A glimpse of something potentially exciting in the Nvidia booth at the Computex conference: a tablet running Windows RT, or the version of the Microsoft's Windows 8 operating system designed to work on ARM processors (such as, surprise, surprise, the Nvidia Tegra 3).
Unfortunately, Nvidia had the Asus Tablet 600 on which Windows RT was installed shielded safely behind a glass case, and the reps we talked to there wouldn't take it out for us. If the rumour floating around the show was true, that this was the only Windows RT device that actually arrived in Taipei intact, then their caution makes sense.
But the photo gives you an idea of the kind of device you can expect to run this super-optimised OS, which also imposes stringent hardware requirements on manufacturers, like a certain number of buttons, five touch points on the screen, carefully defined minimums on storage capacity and screen resolution, and so on.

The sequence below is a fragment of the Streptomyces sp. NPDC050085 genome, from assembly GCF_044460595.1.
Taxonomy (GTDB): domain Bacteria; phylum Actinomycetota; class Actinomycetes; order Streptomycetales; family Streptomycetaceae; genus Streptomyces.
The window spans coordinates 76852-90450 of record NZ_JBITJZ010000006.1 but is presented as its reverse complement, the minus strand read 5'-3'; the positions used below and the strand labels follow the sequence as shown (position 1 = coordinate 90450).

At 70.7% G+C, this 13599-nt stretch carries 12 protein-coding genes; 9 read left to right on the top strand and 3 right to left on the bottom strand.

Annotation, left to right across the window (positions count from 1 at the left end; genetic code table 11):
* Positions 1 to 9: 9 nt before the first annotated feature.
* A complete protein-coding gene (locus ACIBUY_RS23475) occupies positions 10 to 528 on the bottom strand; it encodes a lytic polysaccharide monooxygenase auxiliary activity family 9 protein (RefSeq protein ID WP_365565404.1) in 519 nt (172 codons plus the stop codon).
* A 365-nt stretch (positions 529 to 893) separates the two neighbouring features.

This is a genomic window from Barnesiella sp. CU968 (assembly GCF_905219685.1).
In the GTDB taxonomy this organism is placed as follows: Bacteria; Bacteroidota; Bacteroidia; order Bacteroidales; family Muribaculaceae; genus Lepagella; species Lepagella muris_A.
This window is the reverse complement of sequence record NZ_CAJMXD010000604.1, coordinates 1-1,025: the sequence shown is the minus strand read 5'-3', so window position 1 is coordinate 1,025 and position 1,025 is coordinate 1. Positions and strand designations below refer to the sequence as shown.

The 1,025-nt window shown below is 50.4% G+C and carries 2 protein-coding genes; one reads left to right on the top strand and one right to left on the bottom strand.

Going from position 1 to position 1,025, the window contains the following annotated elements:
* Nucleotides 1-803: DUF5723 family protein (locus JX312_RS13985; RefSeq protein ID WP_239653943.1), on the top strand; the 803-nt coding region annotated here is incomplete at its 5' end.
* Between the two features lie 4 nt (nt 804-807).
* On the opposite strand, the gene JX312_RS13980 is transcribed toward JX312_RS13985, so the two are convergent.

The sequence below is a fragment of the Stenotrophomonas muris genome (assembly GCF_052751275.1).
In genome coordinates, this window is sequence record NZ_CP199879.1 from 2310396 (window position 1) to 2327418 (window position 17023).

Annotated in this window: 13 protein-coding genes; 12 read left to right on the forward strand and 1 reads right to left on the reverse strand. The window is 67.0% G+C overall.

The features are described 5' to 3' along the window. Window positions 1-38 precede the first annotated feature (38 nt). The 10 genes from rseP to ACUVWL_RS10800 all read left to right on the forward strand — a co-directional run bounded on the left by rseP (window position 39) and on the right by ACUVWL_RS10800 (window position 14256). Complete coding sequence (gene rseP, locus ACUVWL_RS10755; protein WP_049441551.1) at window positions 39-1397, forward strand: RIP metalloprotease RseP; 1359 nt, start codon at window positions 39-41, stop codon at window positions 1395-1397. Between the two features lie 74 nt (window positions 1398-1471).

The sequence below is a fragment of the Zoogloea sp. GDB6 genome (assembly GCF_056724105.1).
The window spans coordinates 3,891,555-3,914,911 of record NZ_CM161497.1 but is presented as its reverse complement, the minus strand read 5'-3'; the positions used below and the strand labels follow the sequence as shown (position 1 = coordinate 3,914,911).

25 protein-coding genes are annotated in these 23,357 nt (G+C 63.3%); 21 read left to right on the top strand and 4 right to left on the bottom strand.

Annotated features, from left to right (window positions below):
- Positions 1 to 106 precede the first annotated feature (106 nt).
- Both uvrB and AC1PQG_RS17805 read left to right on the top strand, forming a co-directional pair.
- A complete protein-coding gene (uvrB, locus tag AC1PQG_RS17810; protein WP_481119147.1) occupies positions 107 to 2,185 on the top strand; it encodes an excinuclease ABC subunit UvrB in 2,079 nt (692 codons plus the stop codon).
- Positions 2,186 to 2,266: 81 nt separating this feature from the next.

The Tablet 600 wasn't as sleek as Asus's other products, such as its Zenbook line or even the Transformer Prime it also introduced at Computex. But with a crisp, 10.1-inch display, a decent chiclet-style keyboard, and a good-size touch pad, what it lacked in style it made up in utility.
Windows RT will also reportedly only run software available through the Windows Store, or included in the distribution, which means there will be plenty of restrictions on users as well. And if the devices grow in popularity and take off, it seems likely that could accelerate the death of the desktop some tech pundits see as the ultimate goal of Windows 8's Metro interface. That Windows RT is, at a glance, indistinguishable from Windows 8, which is otherwise ruling Computex, only muddies the waters further - undoubtedly to Microsoft's benefit.
So here's your first glimpse at Windows RT, a tablet that runs it, and the Nvidia booth, which was the pilgrimage point for all Windows RT-starved attendees at the conference What will happen from here remains to be seen, but we hope Nvidia and Microsoft lift the glass case soon and show the world this new, and potentially groundbreaking, fusion of software and hardware.